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Breeding system, genetic diversity and clonal structure in the sub-alpine forb Rutidosis leiolepis F. Muell. (Asteraceae)

Young, Anne; Hill, J.; Murray, Brad; Peakall, Rodney

Description

Genetic markers, controlled pollinations and chromosome analysis were used to examine the breeding system, clonal structure, genetic diversity and cytological complexity of populations of the endangered sub-alpine forb Rutidosis leiolepis. Results show that R. leiolepis: (1) has a strong sporophytic self-incompatibility system; (2) exhibits significant clonality and that the importance of vegetative reproduction increases at higher altitudes; (3) is genetically diverse, but that variation...[Show more]

dc.contributor.authorYoung, Anne
dc.contributor.authorHill, J.
dc.contributor.authorMurray, Brad
dc.contributor.authorPeakall, Rodney
dc.date.accessioned2015-12-10T23:27:16Z
dc.identifier.issn0006-3207
dc.identifier.urihttp://hdl.handle.net/1885/68145
dc.description.abstractGenetic markers, controlled pollinations and chromosome analysis were used to examine the breeding system, clonal structure, genetic diversity and cytological complexity of populations of the endangered sub-alpine forb Rutidosis leiolepis. Results show that R. leiolepis: (1) has a strong sporophytic self-incompatibility system; (2) exhibits significant clonality and that the importance of vegetative reproduction increases at higher altitudes; (3) is genetically diverse, but that variation within populations decreases and differentiation among populations increases with altitude; and (4) is diploid with 2n = 22 throughout its geographic range. Based on these results, low altitude populations around Cooma and Happy Valley should be made priority areas for in situ conservation in the Species Recovery Plan currently being developed by the New South Wales National Parks and Wildlife Service because they exhibit the most sexual reproduction and highest levels of genetic variation within the species. They may also be demographically more viable in the long term, having larger effective population sizes and less likelihood of mate limitation due to low S allele richness than high altitude populations. Sampling strategies for ex situ conservation should vary from large collections within populations at low altitudes to smaller collections spread across populations at higher altitudes where more of the genetic diversity is partitioned among sites. This should give maximum representation of the species' gene pool for minimum sampling effort.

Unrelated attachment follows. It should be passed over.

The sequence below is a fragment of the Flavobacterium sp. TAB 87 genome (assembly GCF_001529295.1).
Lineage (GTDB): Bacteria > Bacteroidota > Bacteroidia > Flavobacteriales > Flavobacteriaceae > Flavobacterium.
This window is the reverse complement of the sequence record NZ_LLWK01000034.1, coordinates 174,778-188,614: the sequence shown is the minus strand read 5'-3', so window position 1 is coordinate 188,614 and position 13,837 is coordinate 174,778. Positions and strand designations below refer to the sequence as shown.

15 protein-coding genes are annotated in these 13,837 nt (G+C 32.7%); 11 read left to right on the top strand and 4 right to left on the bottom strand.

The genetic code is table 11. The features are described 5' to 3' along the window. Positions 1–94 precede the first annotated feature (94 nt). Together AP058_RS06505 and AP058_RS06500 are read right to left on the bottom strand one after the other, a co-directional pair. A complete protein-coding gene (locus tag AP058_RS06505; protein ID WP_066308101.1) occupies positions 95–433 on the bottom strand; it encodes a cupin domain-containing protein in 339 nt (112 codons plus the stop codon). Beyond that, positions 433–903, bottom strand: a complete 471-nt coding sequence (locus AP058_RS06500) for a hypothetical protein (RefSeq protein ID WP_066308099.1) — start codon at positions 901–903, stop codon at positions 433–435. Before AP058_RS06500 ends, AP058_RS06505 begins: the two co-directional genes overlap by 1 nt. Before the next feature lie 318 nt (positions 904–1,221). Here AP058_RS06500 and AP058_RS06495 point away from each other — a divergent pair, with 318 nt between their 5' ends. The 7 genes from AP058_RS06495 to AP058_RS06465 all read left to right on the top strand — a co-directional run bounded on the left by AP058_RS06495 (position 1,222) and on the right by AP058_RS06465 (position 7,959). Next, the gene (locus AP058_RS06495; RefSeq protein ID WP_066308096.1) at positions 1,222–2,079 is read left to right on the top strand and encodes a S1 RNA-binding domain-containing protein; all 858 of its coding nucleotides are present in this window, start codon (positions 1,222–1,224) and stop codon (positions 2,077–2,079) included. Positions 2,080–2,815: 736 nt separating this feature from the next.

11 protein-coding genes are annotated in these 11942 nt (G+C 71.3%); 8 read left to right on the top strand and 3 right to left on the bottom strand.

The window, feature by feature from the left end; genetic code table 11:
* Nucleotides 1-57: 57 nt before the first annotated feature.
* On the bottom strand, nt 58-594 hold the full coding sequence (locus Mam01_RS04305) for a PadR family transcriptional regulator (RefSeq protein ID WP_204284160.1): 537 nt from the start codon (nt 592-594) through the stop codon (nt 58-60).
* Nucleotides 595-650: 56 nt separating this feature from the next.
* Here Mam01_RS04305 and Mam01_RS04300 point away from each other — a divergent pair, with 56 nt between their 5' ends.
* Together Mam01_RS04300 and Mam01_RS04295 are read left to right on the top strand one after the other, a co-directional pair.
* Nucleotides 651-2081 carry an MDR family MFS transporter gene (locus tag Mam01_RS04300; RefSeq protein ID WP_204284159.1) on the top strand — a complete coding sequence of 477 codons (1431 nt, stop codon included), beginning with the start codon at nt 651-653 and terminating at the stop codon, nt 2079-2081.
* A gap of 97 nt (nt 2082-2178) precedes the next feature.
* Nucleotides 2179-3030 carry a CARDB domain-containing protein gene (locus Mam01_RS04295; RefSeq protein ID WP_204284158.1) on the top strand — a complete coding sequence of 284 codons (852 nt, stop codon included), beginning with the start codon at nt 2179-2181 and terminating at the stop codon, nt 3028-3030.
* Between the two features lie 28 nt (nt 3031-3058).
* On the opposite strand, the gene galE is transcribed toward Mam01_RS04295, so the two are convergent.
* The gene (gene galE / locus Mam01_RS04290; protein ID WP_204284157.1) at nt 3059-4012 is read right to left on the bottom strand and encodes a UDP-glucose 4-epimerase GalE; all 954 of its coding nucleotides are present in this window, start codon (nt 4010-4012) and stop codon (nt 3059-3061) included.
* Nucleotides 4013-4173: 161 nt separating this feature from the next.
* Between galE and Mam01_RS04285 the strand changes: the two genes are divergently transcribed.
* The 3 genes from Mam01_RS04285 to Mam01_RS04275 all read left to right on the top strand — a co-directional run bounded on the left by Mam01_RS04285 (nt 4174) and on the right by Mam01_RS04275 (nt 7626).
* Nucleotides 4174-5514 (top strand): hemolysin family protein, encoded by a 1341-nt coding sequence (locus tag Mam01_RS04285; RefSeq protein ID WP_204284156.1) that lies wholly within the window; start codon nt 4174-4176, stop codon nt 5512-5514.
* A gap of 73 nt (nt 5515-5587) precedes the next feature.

dc.publisherElsevier
dc.sourceBiological Conservation
dc.subjectKeywords: clone; conservation management; effective population size; endangered species; reproduction; self incompatibility; Australia; Asteraceae; Leiolepis; Rutidosis Allozyme; Chromosome; Clonal; Conservation; Self-incompatibility
dc.titleBreeding system, genetic diversity and clonal structure in the sub-alpine forb Rutidosis leiolepis F. Muell. (Asteraceae)
dc.typeJournal article
local.description.notesImported from ARIES
local.description.refereedYes
local.identifier.citationvolume106
dc.date.issued2002
local.identifier.absfor060705 - Plant Physiology
local.identifier.ariespublicationMigratedxPub1631
local.type.statusPublished Version
local.contributor.affiliationYoung, Anne, University of Newcastle
local.contributor.affiliationHill, J., College of Medicine, Biology and Environment, ANU
local.contributor.affiliationMurray, Brad, University of Technology Sydney
local.contributor.affiliationPeakall, Rodney, College of Medicine, Biology and Environment, ANU
local.description.embargo2037-12-31
local.bibliographicCitation.startpage71
local.bibliographicCitation.lastpage78
local.identifier.doi10.1016/S0006-3207(01)00230-0
dc.date.updated2015-12-10T11:05:16Z
local.identifier.scopusID2-s2.0-0036255938
CollectionsANU Research Publications

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